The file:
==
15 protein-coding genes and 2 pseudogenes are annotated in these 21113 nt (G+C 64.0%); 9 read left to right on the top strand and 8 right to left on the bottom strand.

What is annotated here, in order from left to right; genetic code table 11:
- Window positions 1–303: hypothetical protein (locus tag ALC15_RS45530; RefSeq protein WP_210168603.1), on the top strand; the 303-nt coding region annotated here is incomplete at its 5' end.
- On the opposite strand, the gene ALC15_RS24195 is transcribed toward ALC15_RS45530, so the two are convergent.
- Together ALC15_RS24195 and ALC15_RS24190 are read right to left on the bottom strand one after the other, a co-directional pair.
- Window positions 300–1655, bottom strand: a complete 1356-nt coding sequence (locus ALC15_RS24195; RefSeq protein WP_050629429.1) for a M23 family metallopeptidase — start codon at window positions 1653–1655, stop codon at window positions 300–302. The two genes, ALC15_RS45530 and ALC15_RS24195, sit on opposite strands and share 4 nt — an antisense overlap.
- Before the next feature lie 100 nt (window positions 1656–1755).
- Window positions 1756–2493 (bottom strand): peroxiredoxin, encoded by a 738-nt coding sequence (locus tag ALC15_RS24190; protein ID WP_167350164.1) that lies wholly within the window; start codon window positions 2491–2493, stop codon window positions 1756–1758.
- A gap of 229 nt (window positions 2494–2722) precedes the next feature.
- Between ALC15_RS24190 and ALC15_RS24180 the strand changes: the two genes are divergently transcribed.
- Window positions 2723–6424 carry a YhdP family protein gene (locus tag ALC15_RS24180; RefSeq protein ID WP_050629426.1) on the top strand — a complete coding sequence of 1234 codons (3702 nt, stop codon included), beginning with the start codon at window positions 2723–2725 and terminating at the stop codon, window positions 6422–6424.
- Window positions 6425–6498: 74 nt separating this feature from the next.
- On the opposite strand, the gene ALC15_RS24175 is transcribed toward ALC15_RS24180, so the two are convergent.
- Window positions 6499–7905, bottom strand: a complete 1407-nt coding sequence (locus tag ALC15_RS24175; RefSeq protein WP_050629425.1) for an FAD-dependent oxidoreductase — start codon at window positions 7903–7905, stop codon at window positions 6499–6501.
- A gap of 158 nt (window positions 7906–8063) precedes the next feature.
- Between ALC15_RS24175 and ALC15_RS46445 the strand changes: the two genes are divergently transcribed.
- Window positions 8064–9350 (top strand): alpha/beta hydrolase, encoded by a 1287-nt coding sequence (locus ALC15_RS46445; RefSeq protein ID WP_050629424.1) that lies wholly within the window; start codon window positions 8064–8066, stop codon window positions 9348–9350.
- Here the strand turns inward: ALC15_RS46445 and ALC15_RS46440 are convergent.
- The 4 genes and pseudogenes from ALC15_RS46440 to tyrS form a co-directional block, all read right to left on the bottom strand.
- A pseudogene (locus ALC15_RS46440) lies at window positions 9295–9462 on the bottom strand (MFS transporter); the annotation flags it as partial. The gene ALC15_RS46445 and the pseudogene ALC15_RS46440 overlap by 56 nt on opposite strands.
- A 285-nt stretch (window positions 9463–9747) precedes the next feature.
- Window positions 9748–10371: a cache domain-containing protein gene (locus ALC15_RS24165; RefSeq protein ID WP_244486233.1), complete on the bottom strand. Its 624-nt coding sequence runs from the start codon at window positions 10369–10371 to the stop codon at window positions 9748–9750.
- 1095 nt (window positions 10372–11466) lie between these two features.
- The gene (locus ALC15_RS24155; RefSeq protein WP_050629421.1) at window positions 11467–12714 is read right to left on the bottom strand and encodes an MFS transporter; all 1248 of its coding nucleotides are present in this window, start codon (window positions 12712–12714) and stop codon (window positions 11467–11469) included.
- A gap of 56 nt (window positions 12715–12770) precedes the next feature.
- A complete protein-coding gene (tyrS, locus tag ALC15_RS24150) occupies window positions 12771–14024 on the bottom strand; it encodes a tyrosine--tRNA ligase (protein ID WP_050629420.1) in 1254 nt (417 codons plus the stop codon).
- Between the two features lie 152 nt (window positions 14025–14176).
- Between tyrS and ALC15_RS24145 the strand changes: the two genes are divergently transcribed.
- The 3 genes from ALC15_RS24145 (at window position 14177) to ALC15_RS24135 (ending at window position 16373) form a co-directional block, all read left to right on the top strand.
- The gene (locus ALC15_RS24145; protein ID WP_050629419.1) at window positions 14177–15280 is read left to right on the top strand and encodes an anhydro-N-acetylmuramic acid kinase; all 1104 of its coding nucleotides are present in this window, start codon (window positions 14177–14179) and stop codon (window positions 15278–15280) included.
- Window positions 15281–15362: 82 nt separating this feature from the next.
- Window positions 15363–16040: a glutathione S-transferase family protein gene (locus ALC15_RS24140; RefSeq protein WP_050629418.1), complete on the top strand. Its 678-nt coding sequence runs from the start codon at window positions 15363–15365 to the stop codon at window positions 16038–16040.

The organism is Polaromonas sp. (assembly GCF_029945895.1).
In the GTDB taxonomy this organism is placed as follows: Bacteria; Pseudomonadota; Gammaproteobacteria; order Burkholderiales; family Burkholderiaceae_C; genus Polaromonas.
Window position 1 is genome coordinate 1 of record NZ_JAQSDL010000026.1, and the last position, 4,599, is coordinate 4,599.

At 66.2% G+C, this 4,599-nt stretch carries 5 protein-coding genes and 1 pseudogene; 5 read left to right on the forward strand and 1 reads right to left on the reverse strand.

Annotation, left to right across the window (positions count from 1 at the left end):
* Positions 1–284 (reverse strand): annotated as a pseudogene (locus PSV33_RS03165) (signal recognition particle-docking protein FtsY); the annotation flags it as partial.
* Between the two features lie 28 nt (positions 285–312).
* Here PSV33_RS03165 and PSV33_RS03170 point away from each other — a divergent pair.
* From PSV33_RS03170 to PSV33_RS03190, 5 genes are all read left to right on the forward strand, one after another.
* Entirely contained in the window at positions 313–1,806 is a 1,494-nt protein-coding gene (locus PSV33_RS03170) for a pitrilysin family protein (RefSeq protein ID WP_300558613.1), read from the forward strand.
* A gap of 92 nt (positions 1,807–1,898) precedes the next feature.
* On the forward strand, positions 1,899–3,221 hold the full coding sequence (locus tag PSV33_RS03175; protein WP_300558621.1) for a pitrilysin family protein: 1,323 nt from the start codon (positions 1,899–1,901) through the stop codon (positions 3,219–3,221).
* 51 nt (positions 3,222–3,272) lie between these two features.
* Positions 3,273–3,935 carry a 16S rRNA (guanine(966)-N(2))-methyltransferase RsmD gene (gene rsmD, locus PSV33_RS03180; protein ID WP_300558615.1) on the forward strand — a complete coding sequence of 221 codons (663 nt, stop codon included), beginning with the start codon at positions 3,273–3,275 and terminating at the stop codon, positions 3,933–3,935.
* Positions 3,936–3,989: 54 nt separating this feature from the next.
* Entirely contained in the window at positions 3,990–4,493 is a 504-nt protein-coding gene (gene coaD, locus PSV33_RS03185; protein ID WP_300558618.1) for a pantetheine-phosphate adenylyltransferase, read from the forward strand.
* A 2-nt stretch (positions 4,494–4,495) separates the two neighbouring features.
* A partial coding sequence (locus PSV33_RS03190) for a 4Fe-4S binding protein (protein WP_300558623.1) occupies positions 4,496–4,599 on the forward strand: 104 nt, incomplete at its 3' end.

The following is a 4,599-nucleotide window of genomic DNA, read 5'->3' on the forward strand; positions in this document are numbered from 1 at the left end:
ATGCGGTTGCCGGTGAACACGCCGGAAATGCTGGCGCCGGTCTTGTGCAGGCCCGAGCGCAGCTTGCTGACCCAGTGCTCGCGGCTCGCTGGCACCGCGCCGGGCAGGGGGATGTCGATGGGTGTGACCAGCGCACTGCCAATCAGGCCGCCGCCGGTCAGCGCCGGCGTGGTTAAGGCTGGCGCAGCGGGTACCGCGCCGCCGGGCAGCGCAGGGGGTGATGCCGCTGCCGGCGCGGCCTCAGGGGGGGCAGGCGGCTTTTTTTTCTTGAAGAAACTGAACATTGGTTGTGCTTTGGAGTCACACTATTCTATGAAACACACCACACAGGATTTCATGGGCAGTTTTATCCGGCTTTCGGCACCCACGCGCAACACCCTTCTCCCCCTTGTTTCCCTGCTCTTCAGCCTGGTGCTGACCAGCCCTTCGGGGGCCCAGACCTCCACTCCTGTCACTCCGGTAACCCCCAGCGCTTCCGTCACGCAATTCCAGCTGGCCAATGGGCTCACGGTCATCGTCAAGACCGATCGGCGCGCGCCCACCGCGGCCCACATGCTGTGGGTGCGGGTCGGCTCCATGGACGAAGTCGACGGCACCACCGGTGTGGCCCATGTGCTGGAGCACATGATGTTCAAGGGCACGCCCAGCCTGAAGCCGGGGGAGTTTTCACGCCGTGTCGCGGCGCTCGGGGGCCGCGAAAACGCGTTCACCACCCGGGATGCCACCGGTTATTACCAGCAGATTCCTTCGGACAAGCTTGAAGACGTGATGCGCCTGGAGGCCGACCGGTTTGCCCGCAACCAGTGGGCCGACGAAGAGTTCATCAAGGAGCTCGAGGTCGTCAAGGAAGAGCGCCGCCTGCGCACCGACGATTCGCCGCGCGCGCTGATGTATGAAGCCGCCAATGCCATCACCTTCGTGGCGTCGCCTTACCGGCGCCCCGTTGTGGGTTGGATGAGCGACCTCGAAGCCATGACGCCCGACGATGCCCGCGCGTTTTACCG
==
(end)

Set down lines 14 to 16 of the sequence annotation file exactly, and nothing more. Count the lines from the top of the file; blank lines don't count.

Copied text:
- Window positions 6499–7905, bottom strand: a complete 1407-nt coding sequence (locus tag ALC15_RS24175; RefSeq protein WP_050629425.1) for an FAD-dependent oxidoreductase — start codon at window positions 7903–7905, stop codon at window positions 6499–6501.
- A gap of 158 nt (window positions 7906–8063) precedes the next feature.
- Between ALC15_RS24175 and ALC15_RS46445 the strand changes: the two genes are divergently transcribed.